U.S. House Prices Rise 1.5 Percent in Fourth Quarter
U.S. house prices rose 1.5 percent in the fourth quarter of 2016 according to the Federal Housing Finance Agency (FHFA) House Price Index (HPI). House prices rose 6.2 percent from the fourth quarter of 2015 to the fourth quarter of 2016. FHFA’s seasonally adjusted monthly index for December was up 0.4 percent from November.
The HPI is calculated using home sales price information from mortgages sold to, or guaranteed by, Fannie Mae and Freddie Mac.
“Although interest rates rose sharply during the fourth quarter, our data show no signs of a home price slowdown,” said FHFA Deputy Chief Economist Andrew Leventis. “Although it will certainly take more time for the full effects of the elevated interest rates to be felt, there is no evidence of a normalization in the unusually low inventories of homes available for sale, which has been the primary force behind the extraordinary price gains.”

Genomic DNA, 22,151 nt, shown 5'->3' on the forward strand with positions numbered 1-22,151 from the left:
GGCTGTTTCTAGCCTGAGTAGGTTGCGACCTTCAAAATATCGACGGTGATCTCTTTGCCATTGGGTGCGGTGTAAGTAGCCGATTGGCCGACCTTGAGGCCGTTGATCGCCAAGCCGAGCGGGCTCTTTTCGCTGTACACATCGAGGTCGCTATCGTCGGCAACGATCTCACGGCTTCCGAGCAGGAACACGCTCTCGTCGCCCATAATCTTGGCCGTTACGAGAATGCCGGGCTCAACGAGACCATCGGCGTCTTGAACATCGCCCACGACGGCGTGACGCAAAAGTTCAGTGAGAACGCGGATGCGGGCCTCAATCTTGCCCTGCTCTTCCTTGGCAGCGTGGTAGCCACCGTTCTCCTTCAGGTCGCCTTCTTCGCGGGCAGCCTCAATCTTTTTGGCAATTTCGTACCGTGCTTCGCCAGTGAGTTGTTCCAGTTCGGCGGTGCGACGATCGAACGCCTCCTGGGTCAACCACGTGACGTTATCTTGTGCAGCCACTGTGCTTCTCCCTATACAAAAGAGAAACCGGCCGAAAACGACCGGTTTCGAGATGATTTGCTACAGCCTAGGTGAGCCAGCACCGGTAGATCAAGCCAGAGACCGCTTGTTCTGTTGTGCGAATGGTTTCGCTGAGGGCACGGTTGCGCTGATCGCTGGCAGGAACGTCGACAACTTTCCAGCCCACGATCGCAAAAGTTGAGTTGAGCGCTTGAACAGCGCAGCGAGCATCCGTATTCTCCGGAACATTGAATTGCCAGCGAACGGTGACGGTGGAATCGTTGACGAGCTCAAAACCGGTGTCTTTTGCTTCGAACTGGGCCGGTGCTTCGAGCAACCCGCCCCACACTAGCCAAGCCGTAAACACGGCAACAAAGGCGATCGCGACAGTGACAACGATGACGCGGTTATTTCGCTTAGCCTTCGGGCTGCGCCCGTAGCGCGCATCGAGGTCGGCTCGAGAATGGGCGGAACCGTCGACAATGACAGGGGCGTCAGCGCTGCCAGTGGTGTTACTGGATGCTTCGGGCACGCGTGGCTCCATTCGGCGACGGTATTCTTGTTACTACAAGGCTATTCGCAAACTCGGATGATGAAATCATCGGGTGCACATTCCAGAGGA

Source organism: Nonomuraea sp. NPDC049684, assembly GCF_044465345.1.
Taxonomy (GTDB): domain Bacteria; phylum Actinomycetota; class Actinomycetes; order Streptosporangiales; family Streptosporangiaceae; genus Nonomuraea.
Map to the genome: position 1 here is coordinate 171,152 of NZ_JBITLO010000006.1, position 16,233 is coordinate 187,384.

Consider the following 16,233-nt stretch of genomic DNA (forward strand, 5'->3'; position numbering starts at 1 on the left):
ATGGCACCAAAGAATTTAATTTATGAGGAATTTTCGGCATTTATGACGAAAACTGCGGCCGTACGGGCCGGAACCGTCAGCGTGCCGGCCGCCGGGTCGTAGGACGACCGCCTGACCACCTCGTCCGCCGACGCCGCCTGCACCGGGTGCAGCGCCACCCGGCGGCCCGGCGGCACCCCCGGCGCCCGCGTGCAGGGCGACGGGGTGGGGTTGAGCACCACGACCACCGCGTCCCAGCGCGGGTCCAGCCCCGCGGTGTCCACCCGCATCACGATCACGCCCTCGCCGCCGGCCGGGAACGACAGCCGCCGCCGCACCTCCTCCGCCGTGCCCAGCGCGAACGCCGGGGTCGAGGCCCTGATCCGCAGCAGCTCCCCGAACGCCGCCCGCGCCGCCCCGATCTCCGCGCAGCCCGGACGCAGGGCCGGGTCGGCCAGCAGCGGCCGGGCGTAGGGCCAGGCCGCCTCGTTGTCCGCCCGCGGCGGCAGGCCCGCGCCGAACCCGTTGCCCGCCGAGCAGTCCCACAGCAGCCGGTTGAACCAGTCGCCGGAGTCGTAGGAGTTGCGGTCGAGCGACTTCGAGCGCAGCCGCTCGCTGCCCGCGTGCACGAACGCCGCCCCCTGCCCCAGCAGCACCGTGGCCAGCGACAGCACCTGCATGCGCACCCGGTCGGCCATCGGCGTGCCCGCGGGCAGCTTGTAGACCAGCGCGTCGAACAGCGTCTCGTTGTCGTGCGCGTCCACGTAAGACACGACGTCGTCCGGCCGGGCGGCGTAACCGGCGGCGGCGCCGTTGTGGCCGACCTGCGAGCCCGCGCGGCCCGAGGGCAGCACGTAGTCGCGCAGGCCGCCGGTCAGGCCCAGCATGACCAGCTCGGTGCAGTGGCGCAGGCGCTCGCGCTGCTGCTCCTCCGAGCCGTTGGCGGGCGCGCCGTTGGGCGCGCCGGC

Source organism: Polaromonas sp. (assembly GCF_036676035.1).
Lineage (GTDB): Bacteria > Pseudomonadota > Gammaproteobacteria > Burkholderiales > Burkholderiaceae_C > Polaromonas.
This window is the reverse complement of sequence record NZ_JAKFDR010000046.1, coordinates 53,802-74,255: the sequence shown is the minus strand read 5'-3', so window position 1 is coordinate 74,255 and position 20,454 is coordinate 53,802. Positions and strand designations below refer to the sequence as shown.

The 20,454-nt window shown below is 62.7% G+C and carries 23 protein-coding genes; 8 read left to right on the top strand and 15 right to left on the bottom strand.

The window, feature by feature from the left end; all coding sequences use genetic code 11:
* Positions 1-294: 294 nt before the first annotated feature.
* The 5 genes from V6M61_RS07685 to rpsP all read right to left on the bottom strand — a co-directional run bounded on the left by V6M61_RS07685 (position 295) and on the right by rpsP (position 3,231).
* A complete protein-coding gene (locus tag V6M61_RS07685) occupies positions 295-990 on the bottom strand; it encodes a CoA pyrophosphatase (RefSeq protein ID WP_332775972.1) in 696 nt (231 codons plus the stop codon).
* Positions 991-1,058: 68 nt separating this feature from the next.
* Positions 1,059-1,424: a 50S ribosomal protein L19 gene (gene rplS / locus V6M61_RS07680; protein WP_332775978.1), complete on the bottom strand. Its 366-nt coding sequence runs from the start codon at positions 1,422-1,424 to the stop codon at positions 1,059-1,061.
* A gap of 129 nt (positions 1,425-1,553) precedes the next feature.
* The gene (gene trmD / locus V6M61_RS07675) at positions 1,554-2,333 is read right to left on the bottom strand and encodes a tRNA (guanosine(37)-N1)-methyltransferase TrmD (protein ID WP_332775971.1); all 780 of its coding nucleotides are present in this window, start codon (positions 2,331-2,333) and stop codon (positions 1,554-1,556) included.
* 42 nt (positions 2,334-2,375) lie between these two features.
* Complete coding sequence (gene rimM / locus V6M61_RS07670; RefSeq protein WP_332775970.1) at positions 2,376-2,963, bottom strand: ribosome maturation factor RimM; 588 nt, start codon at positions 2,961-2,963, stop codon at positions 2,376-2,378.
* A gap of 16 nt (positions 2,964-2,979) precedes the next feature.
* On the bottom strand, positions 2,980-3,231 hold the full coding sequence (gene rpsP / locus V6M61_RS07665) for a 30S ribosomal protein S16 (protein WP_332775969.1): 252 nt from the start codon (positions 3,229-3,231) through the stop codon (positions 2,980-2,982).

- Home prices rose in 46 states and the District of Columbia between the fourth quarter of 2015 and the fourth quarter of 2016. The top five states in annual appreciation were: 1) Oregon 11.0 percent; 2) Colorado 10.6 percent; 3) Florida 10.4 percent; 4) Washington 10.2 percent; and 5) Nevada 8.9 percent.
- Among the 100 largest metropolitan areas in the U.S., annual price increases were greatest in the Tampa-St. Petersburg-Clearwater, FL, where prices increased by 13.2 percent. Prices were weakest in Wilmington, DE-MD-NJ (MSAD), where they fell 1.8 percent.
- Of the nine census divisions, the Mountain division experienced the strongest increase in the fourth quarter, posting a 2.1 percent quarterly increase and a 8.0 percent increase since the fourth quarter of last year. House price appreciation was weakest in the Middle Atlantic division, where prices rose 0.9 percent from the last quarter.
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